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Lethbridge Herald Newspaper Archives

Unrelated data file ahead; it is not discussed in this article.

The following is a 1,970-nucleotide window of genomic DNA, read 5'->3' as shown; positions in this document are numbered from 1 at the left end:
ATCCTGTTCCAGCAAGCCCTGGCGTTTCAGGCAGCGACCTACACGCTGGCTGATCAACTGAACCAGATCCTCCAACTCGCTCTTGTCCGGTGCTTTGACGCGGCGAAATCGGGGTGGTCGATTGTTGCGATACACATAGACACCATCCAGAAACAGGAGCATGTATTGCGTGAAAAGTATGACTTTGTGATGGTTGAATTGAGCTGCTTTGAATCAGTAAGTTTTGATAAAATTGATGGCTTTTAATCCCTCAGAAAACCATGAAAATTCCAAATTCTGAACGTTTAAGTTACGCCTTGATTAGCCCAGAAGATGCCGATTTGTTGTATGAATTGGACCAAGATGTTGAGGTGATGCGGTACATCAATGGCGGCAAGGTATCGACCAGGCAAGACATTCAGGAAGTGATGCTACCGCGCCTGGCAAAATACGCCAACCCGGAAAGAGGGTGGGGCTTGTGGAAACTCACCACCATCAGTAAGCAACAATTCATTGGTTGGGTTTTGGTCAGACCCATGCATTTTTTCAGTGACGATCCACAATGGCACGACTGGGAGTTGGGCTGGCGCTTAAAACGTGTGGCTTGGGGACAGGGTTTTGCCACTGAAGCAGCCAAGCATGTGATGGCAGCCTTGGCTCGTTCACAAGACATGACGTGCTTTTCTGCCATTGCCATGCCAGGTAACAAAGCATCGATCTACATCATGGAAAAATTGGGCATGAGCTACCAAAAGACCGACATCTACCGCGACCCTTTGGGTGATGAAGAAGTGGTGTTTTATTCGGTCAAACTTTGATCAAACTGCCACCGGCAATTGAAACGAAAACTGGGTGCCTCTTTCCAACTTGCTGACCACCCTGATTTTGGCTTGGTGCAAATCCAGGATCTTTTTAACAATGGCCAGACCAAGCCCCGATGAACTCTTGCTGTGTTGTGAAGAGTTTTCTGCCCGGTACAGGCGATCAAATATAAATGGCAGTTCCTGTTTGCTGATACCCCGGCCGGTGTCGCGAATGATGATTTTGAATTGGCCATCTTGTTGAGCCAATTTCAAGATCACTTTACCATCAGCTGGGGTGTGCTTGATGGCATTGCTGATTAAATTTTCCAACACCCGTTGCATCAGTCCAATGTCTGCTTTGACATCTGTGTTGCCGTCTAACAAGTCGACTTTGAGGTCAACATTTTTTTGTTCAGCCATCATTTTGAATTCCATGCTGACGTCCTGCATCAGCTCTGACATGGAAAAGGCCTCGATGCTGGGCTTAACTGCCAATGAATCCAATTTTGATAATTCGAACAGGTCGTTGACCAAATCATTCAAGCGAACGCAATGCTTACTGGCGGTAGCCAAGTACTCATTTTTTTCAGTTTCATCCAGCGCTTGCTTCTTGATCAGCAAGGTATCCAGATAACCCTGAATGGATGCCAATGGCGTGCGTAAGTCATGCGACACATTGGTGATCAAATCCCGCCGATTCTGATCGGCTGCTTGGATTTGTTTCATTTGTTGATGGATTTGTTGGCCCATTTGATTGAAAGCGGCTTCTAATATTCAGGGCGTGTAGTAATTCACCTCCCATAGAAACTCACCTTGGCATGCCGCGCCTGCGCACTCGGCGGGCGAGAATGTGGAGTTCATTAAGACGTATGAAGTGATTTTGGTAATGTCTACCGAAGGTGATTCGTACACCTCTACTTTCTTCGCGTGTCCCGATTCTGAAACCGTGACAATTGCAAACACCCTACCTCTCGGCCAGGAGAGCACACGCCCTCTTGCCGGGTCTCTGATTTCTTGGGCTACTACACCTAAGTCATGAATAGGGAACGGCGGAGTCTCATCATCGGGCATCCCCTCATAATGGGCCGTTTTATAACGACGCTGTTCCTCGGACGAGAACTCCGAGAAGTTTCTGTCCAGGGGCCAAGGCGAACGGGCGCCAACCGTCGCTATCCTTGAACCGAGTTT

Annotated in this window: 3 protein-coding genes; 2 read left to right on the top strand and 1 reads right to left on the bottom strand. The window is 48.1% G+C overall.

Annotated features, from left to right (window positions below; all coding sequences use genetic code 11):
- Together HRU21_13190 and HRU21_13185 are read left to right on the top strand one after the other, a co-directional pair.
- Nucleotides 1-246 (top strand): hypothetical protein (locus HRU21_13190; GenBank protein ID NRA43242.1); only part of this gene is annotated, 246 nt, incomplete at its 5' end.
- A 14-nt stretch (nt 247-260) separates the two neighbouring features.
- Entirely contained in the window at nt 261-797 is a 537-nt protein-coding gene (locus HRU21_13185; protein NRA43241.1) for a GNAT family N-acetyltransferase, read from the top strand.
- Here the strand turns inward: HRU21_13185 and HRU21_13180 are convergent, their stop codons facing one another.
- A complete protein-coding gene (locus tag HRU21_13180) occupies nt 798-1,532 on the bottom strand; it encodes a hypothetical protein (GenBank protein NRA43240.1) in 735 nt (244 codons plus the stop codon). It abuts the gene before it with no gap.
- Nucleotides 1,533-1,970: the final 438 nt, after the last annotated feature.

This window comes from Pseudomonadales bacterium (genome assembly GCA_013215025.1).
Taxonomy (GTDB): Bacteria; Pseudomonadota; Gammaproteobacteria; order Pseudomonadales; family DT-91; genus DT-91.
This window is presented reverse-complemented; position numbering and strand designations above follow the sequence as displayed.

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Lethbridge Daily Herald (Newspaper) - April 25, 1913, Lethbridge, Alberta 1 . ' THE LETHiiRIBGE DAILY ERALD ttmtd Friday, April 25,1013 LETHBRiDGE DAILY HERALD J ^ �- KSTABLtQHBD DBCKMnR IMT f>4Jb1lih�d by the Lathbrldoo Herald Publlthlnfl Co., Ltd., tvtry ftV�ntno at ttt offlce, Sixth Street, Lftthbrldga, Albarta, Canada. W. A. BUCHANAN \ IBH0NK3 Bdltortal, Kaftertarlal And Newt Department 1224 I Manaoing Director T. W. QUAYLB Manaclno Editor JOHN TORWANCK Bueineae Manager PHONKt Advertlaing Circulation And Job Departmenta 1262 \ DAILY SUBSCRIPTION RATKS I real", deljvprefl ....... 4.00 I montha. delivered ..... fS.OO t months, doUvereAt fl.OO 1 month, delivered ...... 3Sc. 1 year, by mail sa.oo i mon(h�. hy mail $1.S0 1 month, by mall ...... a�o. Addraaaaa changed aa often as desired^ but both oew � addreaaea muac he vtveti. THE DAILY HERALD FOR 8ALB AT Lethbrldge-tied Crosit Driiu * Book Store: J. 0. Robortaon & Co.; Jackaon A Co.; Alex* andra Hotel; People's Drug atora: Kenny A AUln. Maeleod*-Tounff A Co.; ft W. fjfamtUon Ptnchtr Creek-K. J- MltcheU: D. L McCrM. Tabar-^Weatlake Broa. Cartfaton-Alberta Drug Jk'Bo^k Company. , FarnU, B. C.-Percy Beat Medicine Mat-1*. N Ncrtham. Cranbrook, B. C>-Seattle Rftd AtchlnsOD. Clareahotm-O. L. Retnecke Diamond C)t3r-Diamond City Drug Co. Vancouvert S. C-World Wde N>ipa Cvmpany. Mlnnenpolla-Brown * Brown, 219-Uh Street Spokano-The Jamleaon Kowp Co., 705 Riverside Avenue. Aiao 9n all C.P.R. tralna as the man who had pracficnlly founded the Supi*cino Court of Canada, expressed Ihc view that the majority.of Canadian cases ntighl reasonably end in the Canadian court, instead of being ( wtierc Canadian ideals and aspirations are little known and loss nndcrsiood. r- ^ - I -J y THB WBKKLY HERALD PuWlBhed evfry Wedneaday In eight oT mWe pagaa, and contalna n aummary of the nawn of tno week, local and diairlot 1 rear In advance.........It.i I montha iA advano*.....l�o 1 montha In advance........7lo. I NOT ONLY FOR CUPS AND RIBBONS CPEAKlN(t at the Mixed Farming Convention, Mr. McNicol ^ made use of a good opportunity in enlarging on Ihc educative value of a slock show. In view of the fact that Iherc has been some dissatisfnclion expressed against piliing Ihc slock of Soulhern Alberta against those raised in other parls of the Dominion, there was need for some such expression of opinion. In the inleresis of agricultural industry, as coiUined to the breeding and raising of live stock, the idea that shows are to be .^garded as fields for cup-hunting alone should be disabused. This may be their see^)n�lary uses and should so viewed. What is prinuirily intended is lhal the best specimens, no matter from what part of the country, should be obtained to serve as patterns for otheivs to follow for the purpose of evolving >vbat is nearest to perfoclion.. This es the purpose not only of a broadening of views but of creating Miat keenness and si which onlv a wide com-petition can produce. And the farmei^ of Southern Alberta have this much encouragement, that Mr. McNicol stales, with an experience whicli no one will discredit, that.the farhuM's in this district can hold their own with any in Canada in the show ring. To confine Live Stock Shows entirely to local products will, by narrowing competition, he missing the mark for which these institutions have been framed. The Standard Seciirities Real Estate Investments Owners rn ide Suite Sherlock 1979 Phone 1291 What Olhets Think, A prize in open competition is of far greater value lhan lhal won in a circumscribed one. This j and other reasons oui?h! to be enough for those who arc in love with their labors to aim at producing **standard goods.*' It should he the great incentive coming far above the mere seeking after cups and ribbons. t. E .1 "I i li � F THE LESSONS TAUGHT at the Mixed Farming Convention are seriously taken to heart, then, not only Lethbridge and the immediate district, but the whole portion of Southern Al-l�erla, will have reason ^o be thankful for the enterprise which started what will be the first of a series of annual events. The men who delivered addresses were masters of the subjects they treated, and this, in addition to the judgment and knowledge backed by experience displayed, cannot but carr>' conviction to those who heard and read their criticisms, obserx^a-lions, and practical fidvice. In carrying these to over six thousands of its readers the Herald wall be delivering an important message. But this alone \vill not be enough; it requires an earnest endeavor on the part of each one, whether he be directly or indirectly interested in agriculture, to digest the facts seriously and make what good he possibly can of them. In lliis in a very great measure rests the success of the Convention, and thereby will its powers productive for the general good be established. So far as the city of Lethbridge is concerned there remains mapped out for it a policy which it cannot but feel bound to follow sooner or later, and the sooner the better. This is a concentration of effort towards creating a cold storage plant and an abattoir. As Mr. McMullcn stated, the establishment of an abattoir is the solution of the whole problem of a market for live stock. It is the way in which markets and facilities have developed in other cities, and Lethbridge must inevitably follow ,�uit if the farmers in the district are to have a ready cash mar-He further guaranteed that when the farmers would get the OUR POINT OF VIEW The Mixed^ Farming Convention was a success, suits will follow. Good re- The reduction of freight rates 20 per cent, will make some difference, but another 10 per cent, should have been added. The one disappointing feature about the Dog Show was the failure of city people to ailend. The Navy Bill forced through the House of Commons by means of the gag law suggests to Dr. Clark a hearse passing through the cemelery gates. If the city council is anxious to have the street cars patron-ized in warm weather for pleasure purposes, itiwill be necessary lo make Henderson Park the magnet. The Bait Autocrat . . (Mftll and Empire) A few days ago a rumor flew about Wf^ahlnfftou to tUo effect tUttt govorn-meat clerkB. would be expected to begin work at 8 o'clock In the morning, in&lead of at 9. Whether the new administration intended to put thiii change into effect may never be known, but certain U 1b that the idea has beeu nbandoned.^and for the very good reUBon that it was found that domestic servants would refuse to get breakfast before 8. U appears that the ou^on of the kitchen Is the real boss at Washington, as elsewhere. The high prices paid for cattle at the Fair demonslrates the desire of farmers to have the very highest gi'rtde of stock possible. Let us hope that there will he no dallying in connection with the subway plans. The work should he starled at the soonest possible juomenh Tlie subway is a real necessity. A Crime Against Liberty Hon. Mr. Oliver discuBSlng the closure in parliament April 14: "I ask you, are we likely to Inspire appreciation of and reverence for the Ideals of British liberty. British justice and British fair play by preventing the representatives of our people from giving free expression to their vlows against liberty, and an offence against Canada and against the Empire: and all the greater because It Is committed under the prete.x't of BrillBh precedent. The conditions here and in Britain are not parallel; hone of the reasons which require closure there, exist here. The attempt to shelter the establishment of boss rule in Canada, according to the American practice In Its lowest form, behind the need of expediting work in the parliament of the Empire- which transacts the business of forty-ftve millions of people directly, and indirectly the business of one-half the world-and doing so in the name of loyalty to thp Empire, is outrageous .beyond expression, and I ^^Vt Speaker/ that political brlgandry never went further in cowardice and treachery under any circumstances or in any country. FOR SALE (Or Would Trade if Coaxed Jiist a Little) IN WASHINGTON A Section of good land in the Big Bend country? west of Spolcane. A beautiful 10 acre tract highly Improved, 20 miles east of Bpokane, well located as to school, markets, etc., six acres bearing orchard. In Spokane, a 7 roomed house, well located, corner lot, 1E�0 x 150 enough bearing fruit for a family. On line and close ta fichool, and an ideal home site. o. FARM LANDS Lathrop FARM LOANc tETHBRIDQ^, STAFFORD BLOCK ALBERTA AccomplUhment "Those two women always greet each' other with the most effusive cordiality." "Yes," replied Mrs." Cayenne, "Each takeg pride in showing the other how artlstlcany she can conceal her real feellngB.'*-Washington Star. Qood Legal Tender "Radium la constantly giving off particles of itself, yet never gets any lesser.'* ''Gosh! ThaCB the kind of stuff a bank ron.'*-^Bxchange. for stealing Fashions Jajic Ellen-Yus, y' did, Sal Jennings! I'm about sick of It. Borrerod my dollar princess 'at an' pinched the design; then I 'ad to chuck doin' my 'air like the Duchess of Westminster 'cause you Imitated - it.-The London Sketch. Hit Ambition "Some day/' said the novelist, "I'm going to write something big-something that will make the world re- m tne. "Ah, yes," his friend replied, "but when are you going to do it?" "Just as soon as I have turned out enough trash to make me Independ-' ent."-Chicago Record-Herald. iket. iSome system for placing their live slock on the market, |C. R. would come through vdih the necessar>' ser\ice. This jought to be encouraging. Dr. Rutherford laid stress on the importance of facilities for storing products during the glut of the market. Theae are matters which have no doubt already appealed to all practical men, and the opinion of experts has its iralue in confirming and laying stress on their importance. , Farmers at present require much education in the matter of jimndling and preparing their products so as to become easily imarkiBtable. But with the creation of facilities means will be furnished for bringing about the desirable end. For the further-jAOce of agricultural industry there rests a good deal of respon-ilsibility on this city. This none ynW dispute. Let us, therefore, �llot only be awake to the facts but endeavor to put our views Into praotioe. The gag law lias passed in the House ol' Commons. The Senate shouAi know how io treat legislation forced through by unfair means. The Convention was composed of I'epresentalive fanners, and all said Lethbridge is Ihe s|)ot in whieh to loealc an internal elevator. 5Jt7� In emphasizing the need of belter markoling facilities the Mixed Farming Convention went straight to the root of the matter. There must be a means of disposing of produce in order to encourage its production. 1 I THE LATE SIR R. W. SCOTT 'T'HE PASSING of Sir Richard Scott removes one of the old-fashioned tj^pe of public men, and a type all too rare in these days of doubtful party tactics. He was not a bitter parli-Isan in any sense of the word and regarded his public duties from fja very high standpoint. He was a kindly spirited man and in the �lost ten years of his hfe gave his services lo the country without it �nuch^regard for the parly possibilities. He always had a kindly :word for the newspaper man and was one of the few public men at Ottawa in the past thirty years who have been big enough lo forget the political complexion of a newspaper in his dealings :with the parliamentary coirespondents. It was a CAistom estab-fished at Ollawa during the reign of Sir John A. Macdonald that The story that R. B. Bennett \vould likely enter the Borden cabinet was merely a Calgary dream. Mr. Bortfen would have a fine time of it placating his followers with two Calgary men in the cabmet. Aside from this the result of llie Alberta elections is not hkely lo commend Richard B. lo the Hon. Robert Rog The people of Calgary have yet to learn lhal 11. B, Bennett cuts a very small llgure at Ollawa. ^ - ^ 1 i * - t'.t gpvernnienl news was lo be regarded the same as party patronage, and representatives of Liberal papers had to be satisfied with the crumbs that fell by the wayside. The Laurier ministry tearried out the same policy (the notable exception being Mr. Scott.) He was invariably kind to journalists of all types, and the Conservatives always received the best of consideration. e placed Mr, Scott beyond the narrow views of Ihe partizan, iind he did not consider it a violation of his obligations to the party chief io be fair lo every one. Sir Richard did his work "and he was a thorough master of details. His long associa-with the public life of the country made him invaluable, d;4he tninistcr new to pubUc offlce found in R. W. i^mii a He was the father of much useful legislation Beloved by Thousands (Winnipeg Tribune) The death of Rev. Dr. C. B. Pitblado removes from the Presbyterian church In Canada one of the outstanding figures of the past thirty-five years. Dr. Pitblado camo to W'Innlpeg In the days when the city was in the making. He had the splendid grit, the earnestness, and solidity of character found in mon lepreaentative of the be?t in the Scottish race. In adddltioh, he had an euthusiasm in that wan exceptional. He fired men to deeds ol emulation. Little wonder that he built up one of the strongest congregations in Canada, a monument to the church life in Western Canada. After a few years absence, he returned to Winnipeg and reared up a second powerful congregation. Hla influence was not confined to Winnipeg. Pie was unsparing In his help throughout the country. He was Indeed well-fitted for pioneer work In a now city. Thourands today will mourn the loss of a friend and wise counsellor. His active ministerial life ended a few years ago. owing to poor health, but his good deeds were such that he remained a living force in the church, and his occasional visits to this city were welcomed by men and women of all denominations, [ and in every walk of life. 'I Control Your Coal Expenditure l8 He Worthy of the Priviiege? f How long would you like to live?! �Boston Globe. Where, in Boston?--Toledo Blade. eUcL indeed. ft Jlis name will loxig live with the temperance people as the jjtKt^r of:4he Scott Act, Mr. Scott lived a long and useful life. >t0aveB behind notliing but the must kindly recollections, and �4.- plroMng i)ien of Canada who were not in touch with this vet-" '^shotild read his life story, when It appears, with profit. ^ 11 0f interest to Alberlans to realize that among his last public erances was his speech in the Senate in which he crilieizeti judgment of the Privy Council in the A. & G. \V, case, and KING OBOROE^ NAVY PLUO OHE^WING XOBAOOO 18 IN A CLASS BY ITSELF! It surpasses all others in quality and flavour because process oy which it is made differs from others.- ciousty sweet and non-irrhating. SOLD EVERYWHERE: 10c A PLUG ROCK CITY TOBACCO Co., Manufacturers, J: 'I- Might be a Blessing Brigc-:-1 *jee thai the capltol at Albany was so badly built that It Is likely to fall at any time. Isn't that unfortunate? Griggs-Not necessarily. It might fall you know, when the leglslattsre Is in BCSHlon.-Life. It's on View "Have you seen Mamie's engagement ring?" '*Of course. Did you have an Idea that she wm making an effort to hide It?" Not a Minute Wasted "Can't I get my pants pressed while you cut my hair?" "Certainly, sir." "AH right. Boy. <�hine my shoes at ihAi' same time and hand me tlrnt news paper. By the way, get the restaurant next door to send In a couple of sandwiches, and I can he eating my lunch."-Wuuhingtou Herald. In the Gurney - Oxford range you will find more exclusive features, more essential improvements that appeal to the thrifty housewife than �t have ever before been found in any one kitchen range. But most important of all is the Economizer. . This Jclever device for regulating the drafts saves 1 ton of coal in every 6 that you would burn in the ordinary range. It takes the smell of cooking out of the kitchen and sends it up the chimney. You know what that means. r The Economizer enables you to absolutely control the amount of coal you wish to consume and still have a perfect heat for cooking. It will enable you to keep your fire, going while you go out shopping or visit your neighbor, and all that is necessary for you to do on your return is to press the small lever and you are assured of a hot fire in a very few moments. A Gurney - Oxford stove is sanitary-no dirt can accumulate on its beautifully smooth sur-face. Its top is polished steel which abolishes forever that dreadful operation - blacking the stove. Of paramount interest also are the other remarkable and exclusive attachments - the Special Grate, the Divided Flue and the Broiler. Every woman who knows owns a Gurney-Oxford. 1 C. W. GRAY 310-5th St. S. Phonu 7^1 999911 ;